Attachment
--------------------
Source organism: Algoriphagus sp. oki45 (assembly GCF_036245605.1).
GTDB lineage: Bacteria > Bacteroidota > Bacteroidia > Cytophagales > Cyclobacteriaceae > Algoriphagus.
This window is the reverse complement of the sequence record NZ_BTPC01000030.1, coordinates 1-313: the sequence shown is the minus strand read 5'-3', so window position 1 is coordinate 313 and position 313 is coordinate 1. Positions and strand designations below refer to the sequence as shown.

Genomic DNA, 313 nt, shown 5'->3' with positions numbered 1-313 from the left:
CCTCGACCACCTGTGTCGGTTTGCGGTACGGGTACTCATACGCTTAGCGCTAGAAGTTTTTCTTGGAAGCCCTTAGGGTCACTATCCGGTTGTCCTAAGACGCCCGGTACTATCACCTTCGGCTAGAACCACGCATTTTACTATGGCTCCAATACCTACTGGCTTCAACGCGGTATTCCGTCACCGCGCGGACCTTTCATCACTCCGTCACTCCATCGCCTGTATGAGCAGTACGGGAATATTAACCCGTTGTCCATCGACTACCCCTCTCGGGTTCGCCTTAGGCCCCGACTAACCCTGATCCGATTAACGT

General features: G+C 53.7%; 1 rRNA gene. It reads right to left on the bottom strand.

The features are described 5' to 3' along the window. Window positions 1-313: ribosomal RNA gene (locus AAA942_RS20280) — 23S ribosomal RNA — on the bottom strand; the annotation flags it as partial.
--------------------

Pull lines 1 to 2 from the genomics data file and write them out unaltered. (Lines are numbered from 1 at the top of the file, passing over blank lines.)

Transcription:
Source organism: Algoriphagus sp. oki45 (assembly GCF_036245605.1).
GTDB lineage: Bacteria > Bacteroidota > Bacteroidia > Cytophagales > Cyclobacteriaceae > Algoriphagus.